3 Reasons Why Your Multi-Laser 3D Printer Is Inefficient without the Right Load Balancer Software

A man using a desktop PC with Load Balancer software.

Most 3D printers on the market were originally designed for rapid prototyping. However, as the industry matured, serial production use cases became more feasible, and organizations began maximizing the ROI of their AM investment. From designing a high-performant monolithic part, automating the shop floor, and developing new materials to optimizing each machine parameter to increase speed, quality, and performance. 

The rise of multi-laser machines has rapidly increased since the first twin laser system was introduced in 2015 by SLM Solutions.1 Since then, a growing number of original equipment manufacturers (OEMs), machine builders, and enterprises have begun customizing their own 3D printers for production, adding more lasers with the goal of increasing productivity. 

When it comes to laser powder bed fusion (LPBF) and direct metal laser sintering (DMLS), most users believe that more lasers should automatically improve speed and productivity. Unfortunately, that is not always the case. The challenge that continues to persist is how to effectively distribute the workload among lasers to enhance productivity while maintaining high-quality output. The solution is finding the right build processor software to optimize every laser’s capability. 

Key discoveries from our production floor

“Based on my experience, I’d argue that many machines aren’t being used efficiently. People assume that adding more lasers should automatically increase the speed and productivity of their production, R&D, or other projects. This isn’t the case.” states Johan Troukens, Market Solution Architect at Materialise Software. “You need technology that maximizes laser utilization in an efficient way. Without it, these systems are inefficient.”

For example, a 3D printer with four lasers may only be using the effectiveness of 3.2 lasers during production. That’s why having more lasers in your 3D printer does not equate to increasing your productivity.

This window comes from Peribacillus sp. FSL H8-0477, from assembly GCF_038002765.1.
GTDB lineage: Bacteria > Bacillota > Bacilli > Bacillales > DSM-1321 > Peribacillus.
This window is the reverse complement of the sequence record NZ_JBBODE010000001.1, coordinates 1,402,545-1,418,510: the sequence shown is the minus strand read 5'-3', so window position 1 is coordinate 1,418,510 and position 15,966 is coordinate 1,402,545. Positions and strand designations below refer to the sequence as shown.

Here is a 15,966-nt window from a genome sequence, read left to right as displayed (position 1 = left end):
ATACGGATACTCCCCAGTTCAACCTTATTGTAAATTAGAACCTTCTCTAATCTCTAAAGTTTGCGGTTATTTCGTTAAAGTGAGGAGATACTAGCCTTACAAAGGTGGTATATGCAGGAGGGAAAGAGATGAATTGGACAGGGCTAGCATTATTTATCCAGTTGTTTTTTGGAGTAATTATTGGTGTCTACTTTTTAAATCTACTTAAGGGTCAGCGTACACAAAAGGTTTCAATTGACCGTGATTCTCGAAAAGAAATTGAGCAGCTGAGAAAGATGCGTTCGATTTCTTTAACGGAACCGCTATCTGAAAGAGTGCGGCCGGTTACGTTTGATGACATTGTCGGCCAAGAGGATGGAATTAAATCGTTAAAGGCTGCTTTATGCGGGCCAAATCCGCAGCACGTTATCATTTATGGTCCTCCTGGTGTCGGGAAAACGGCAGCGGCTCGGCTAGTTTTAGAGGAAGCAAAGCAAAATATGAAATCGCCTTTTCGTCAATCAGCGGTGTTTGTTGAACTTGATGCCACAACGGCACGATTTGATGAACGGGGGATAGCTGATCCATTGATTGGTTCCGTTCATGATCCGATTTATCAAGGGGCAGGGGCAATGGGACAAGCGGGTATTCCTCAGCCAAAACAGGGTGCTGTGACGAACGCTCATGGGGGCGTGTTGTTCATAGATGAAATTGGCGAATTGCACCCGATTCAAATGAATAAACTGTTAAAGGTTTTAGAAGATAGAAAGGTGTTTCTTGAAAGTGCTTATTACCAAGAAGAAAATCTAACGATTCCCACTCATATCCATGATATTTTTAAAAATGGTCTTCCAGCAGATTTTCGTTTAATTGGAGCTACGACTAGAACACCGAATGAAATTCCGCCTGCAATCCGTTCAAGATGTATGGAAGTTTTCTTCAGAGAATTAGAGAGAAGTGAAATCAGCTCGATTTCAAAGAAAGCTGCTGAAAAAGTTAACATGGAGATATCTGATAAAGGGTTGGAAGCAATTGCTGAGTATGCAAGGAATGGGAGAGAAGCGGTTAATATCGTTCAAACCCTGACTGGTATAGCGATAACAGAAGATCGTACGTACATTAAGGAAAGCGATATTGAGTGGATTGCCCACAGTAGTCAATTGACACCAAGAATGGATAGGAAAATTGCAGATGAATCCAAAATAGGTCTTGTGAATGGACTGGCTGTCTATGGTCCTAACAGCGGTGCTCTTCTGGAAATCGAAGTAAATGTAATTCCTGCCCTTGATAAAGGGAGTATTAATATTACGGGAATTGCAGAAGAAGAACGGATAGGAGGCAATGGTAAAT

To overcome the challenge of maximizing laser utilization, three main factors must be considered:

  1. Applying effective laser load distribution
  2. Reducing your 3D printing time 
  3. Enabling satisfactory print quality output

Inefficient execution of build processing strategies for multi-laser machines will critically reduce a machine’s overall equipment effectiveness (OEE). This raises the question: how can you optimize the output of your six-figure to multi-million-dollar 3D printing asset? 

Load Balancer unlocks the full capabilities of multi-laser metal 3D printers. Part of the Build Processor Software Development Kit (BP SDK), Load Balancer’s configurable algorithm allows users to adjust the parameters for each laser — a technique that’s not readily available in other comparable 3D printing load balancer software.

BP SDK enables users to employ an out-of-the-box solution or develop their own Build Processors for their specific production requirements. Such flexibility is invaluable for R&D, process engineers, or anyone interested in tinkering with their multi-laser 3D printers to boost efficiency.

“Load Balancer provides a productivity increase of approximately 25% over conventional multi-laser systems,” says Michele Pavan, Research Engineering Manager at Materialise Software. “That means less time and resources wasted on dealing with issues such as overheating, gas obscuring beams, and spatters landing on unscanned areas of the build platform.”

Overcoming the challenges of laser distribution

“The 3D printing industry is experiencing a shift towards sustainable and efficient practices to reduce carbon emissions and energy consumption. Companies need to improve their bottom line while producing high-performing parts to carve out their competitive advantage,” states Brecht Pellens, Product Manager at Materialise Software. “A significant part of this evolution lies in maximizing the value derived from each operation while meeting quality standards.”

Here are a few examples of how you can overcome certain challenges associated with laser load distribution to maximize utilization and harness the full potential of your multi-laser machines with the Load Balancer.

1 — Achieve optimal load distribution by controlling each laser

A diagram showing showing three job files, a 3D part, a single job file, and a multi-laser job file

Load Balancer’s algorithm streamlines the task of balancing the load per laser, while accounting for gas flow and fog zones to prevent interference between lasers and ensure uniform energy distribution.